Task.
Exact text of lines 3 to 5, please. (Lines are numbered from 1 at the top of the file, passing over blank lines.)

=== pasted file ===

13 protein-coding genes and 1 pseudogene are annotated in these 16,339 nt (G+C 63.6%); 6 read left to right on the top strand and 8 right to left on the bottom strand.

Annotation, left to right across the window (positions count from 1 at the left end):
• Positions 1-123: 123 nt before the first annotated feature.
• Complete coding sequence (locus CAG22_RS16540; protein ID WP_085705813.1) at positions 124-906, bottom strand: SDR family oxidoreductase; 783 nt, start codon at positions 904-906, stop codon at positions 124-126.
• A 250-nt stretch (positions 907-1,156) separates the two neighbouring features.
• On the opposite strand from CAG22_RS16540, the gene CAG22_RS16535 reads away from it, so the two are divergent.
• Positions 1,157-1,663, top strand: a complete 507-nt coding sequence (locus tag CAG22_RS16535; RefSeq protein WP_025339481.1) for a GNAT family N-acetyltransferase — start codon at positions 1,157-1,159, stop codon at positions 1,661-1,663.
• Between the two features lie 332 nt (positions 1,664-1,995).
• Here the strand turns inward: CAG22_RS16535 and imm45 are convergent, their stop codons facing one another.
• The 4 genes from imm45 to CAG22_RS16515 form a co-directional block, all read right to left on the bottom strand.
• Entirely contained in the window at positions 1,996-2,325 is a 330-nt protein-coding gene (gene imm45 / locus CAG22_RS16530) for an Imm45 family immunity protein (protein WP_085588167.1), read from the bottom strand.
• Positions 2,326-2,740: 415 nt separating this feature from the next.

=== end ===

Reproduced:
• Positions 1-123: 123 nt before the first annotated feature.
• Complete coding sequence (locus CAG22_RS16540; protein ID WP_085705813.1) at positions 124-906, bottom strand: SDR family oxidoreductase; 783 nt, start codon at positions 904-906, stop codon at positions 124-126.
• A 250-nt stretch (positions 907-1,156) separates the two neighbouring features.